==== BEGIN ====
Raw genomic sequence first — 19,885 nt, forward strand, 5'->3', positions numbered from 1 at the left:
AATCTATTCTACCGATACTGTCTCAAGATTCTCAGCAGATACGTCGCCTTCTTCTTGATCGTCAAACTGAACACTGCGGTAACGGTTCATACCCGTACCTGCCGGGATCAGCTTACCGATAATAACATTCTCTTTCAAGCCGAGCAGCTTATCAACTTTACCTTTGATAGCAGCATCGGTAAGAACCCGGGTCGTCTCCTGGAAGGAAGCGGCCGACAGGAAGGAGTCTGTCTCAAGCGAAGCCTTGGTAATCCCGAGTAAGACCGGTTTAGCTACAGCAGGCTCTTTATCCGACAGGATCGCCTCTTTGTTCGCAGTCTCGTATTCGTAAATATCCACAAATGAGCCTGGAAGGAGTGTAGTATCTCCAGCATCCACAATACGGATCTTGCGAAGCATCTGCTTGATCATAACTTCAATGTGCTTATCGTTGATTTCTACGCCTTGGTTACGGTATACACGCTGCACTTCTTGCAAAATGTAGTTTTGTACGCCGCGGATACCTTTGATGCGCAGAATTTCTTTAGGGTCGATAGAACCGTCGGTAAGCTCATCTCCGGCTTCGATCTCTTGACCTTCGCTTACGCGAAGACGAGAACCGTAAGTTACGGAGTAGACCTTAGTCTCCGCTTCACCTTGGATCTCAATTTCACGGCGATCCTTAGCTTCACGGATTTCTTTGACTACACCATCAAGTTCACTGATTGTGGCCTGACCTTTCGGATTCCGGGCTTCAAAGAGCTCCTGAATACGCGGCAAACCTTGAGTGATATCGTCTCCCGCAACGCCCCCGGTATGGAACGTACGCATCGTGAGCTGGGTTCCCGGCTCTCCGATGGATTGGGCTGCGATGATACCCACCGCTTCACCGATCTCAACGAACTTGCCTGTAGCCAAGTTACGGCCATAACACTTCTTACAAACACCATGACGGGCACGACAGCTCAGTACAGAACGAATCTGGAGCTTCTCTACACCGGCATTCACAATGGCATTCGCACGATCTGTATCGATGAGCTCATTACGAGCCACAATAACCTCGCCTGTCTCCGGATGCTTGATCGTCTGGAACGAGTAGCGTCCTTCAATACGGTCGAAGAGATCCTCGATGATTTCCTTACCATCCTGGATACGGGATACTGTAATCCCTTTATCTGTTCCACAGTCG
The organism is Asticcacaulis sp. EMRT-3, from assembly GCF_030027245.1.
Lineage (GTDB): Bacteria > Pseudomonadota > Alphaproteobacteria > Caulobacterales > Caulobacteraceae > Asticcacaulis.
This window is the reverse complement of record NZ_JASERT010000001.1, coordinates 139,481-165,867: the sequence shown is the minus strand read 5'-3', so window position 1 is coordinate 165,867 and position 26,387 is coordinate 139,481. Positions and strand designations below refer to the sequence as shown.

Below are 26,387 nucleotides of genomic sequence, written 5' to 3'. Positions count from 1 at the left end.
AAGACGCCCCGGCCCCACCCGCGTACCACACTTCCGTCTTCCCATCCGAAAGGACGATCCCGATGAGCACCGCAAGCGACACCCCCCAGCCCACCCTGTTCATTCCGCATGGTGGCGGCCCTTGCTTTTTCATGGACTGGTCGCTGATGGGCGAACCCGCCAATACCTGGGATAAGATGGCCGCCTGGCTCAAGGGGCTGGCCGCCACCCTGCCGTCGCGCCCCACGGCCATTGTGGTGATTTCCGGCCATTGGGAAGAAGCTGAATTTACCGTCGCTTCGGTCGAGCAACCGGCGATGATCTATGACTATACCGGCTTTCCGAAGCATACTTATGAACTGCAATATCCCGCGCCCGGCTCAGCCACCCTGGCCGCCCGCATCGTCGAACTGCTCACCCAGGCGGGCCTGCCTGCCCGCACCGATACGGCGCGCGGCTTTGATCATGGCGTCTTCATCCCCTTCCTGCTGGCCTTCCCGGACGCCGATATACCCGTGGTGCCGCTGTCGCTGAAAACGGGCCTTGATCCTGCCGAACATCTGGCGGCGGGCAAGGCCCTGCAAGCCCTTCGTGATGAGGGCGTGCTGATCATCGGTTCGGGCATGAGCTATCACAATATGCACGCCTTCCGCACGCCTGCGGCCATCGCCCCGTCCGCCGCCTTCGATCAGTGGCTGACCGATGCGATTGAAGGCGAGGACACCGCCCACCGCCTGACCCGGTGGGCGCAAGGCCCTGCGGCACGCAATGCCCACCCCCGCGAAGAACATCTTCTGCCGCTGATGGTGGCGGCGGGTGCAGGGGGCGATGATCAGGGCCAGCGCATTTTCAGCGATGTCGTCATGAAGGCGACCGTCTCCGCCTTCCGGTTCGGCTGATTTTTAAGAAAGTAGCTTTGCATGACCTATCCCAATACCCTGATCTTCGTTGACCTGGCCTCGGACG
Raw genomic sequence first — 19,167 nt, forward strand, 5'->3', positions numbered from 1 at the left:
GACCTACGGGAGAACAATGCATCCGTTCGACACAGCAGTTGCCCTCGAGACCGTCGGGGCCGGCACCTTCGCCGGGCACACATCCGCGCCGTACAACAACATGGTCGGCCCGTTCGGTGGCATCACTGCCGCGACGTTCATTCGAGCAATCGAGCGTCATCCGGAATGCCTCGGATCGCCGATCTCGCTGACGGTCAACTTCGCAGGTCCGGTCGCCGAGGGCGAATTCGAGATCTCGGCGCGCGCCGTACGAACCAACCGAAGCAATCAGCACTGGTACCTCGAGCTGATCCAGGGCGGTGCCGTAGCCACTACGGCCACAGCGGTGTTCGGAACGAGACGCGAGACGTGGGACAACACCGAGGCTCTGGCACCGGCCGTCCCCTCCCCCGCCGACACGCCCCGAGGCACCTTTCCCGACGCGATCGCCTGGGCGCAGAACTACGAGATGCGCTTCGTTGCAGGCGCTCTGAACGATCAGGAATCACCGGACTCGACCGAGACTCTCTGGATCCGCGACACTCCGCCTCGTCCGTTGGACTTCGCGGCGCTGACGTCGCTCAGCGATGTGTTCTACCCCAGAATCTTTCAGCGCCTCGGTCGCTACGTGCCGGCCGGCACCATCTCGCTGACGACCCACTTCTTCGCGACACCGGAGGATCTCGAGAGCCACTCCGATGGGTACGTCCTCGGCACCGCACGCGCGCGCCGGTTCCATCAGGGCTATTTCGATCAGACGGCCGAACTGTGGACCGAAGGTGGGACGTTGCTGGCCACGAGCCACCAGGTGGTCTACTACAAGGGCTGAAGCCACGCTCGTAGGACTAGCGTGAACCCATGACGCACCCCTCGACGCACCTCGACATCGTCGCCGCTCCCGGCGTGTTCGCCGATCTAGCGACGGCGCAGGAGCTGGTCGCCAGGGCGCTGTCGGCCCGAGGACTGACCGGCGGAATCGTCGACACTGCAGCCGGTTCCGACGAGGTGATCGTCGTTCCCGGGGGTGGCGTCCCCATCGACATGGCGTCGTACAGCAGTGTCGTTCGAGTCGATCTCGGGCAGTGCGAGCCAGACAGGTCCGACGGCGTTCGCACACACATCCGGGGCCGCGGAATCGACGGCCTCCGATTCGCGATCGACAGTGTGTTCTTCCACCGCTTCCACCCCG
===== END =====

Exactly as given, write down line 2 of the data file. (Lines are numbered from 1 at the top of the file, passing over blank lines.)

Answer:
AATCTATTCTACCGATACTGTCTCAAGATTCTCAGCAGATACGTCGCCTTCTTCTTGATCGTCAAACTGAACACTGCGGTAACGGTTCATACCCGTACCTGCCGGGATCAGCTTACCGATAATAACATTCTCTTTCAAGCCGAGCAGCTTATCAACTTTACCTTTGATAGCAGCATCGGTAAGAACCCGGGTCGTCTCCTGGAAGGAAGCGGCCGACAGGAAGGAGTCTGTCTCAAGCGAAGCCTTGGTAATCCCGAGTAAGACCGGTTTAGCTACAGCAGGCTCTTTATCCGACAGGATCGCCTCTTTGTTCGCAGTCTCGTATTCGTAAATATCCACAAATGAGCCTGGAAGGAGTGTAGTATCTCCAGCATCCACAATACGGATCTTGCGAAGCATCTGCTTGATCATAACTTCAATGTGCTTATCGTTGATTTCTACGCCTTGGTTACGGTATACACGCTGCACTTCTTGCAAAATGTAGTTTTGTACGCCGCGGATACCTTTGATGCGCAGAATTTCTTTAGGGTCGATAGAACCGTCGGTAAGCTCATCTCCGGCTTCGATCTCTTGACCTTCGCTTACGCGAAGACGAGAACCGTAAGTTACGGAGTAGACCTTAGTCTCCGCTTCACCTTGGATCTCAATTTCACGGCGATCCTTAGCTTCACGGATTTCTTTGACTACACCATCAAGTTCACTGATTGTGGCCTGACCTTTCGGATTCCGGGCTTCAAAGAGCTCCTGAATACGCGGCAAACCTTGAGTGATATCGTCTCCCGCAACGCCCCCGGTATGGAACGTACGCATCGTGAGCTGGGTTCCCGGCTCTCCGATGGATTGGGCTGCGATGATACCCACCGCTTCACCGATCTCAACGAACTTGCCTGTAGCCAAGTTACGGCCATAACACTTCTTACAAACACCATGACGGGCACGACAGCTCAGTACAGAACGAATCTGGAGCTTCTCTACACCGGCATTCACAATGGCATTCGCACGATCTGTATCGATGAGCTCATTACGAGCCACAATAACCTCGCCTGTCTCCGGATGCTTGATCGTCTGGAACGAGTAGCGTCCTTCAATACGGTCGAAGAGATCCTCGATGATTTCCTTACCATCCTGGATACGGGATACTGTAATCCCTTTATCTGTTCCACAGTCG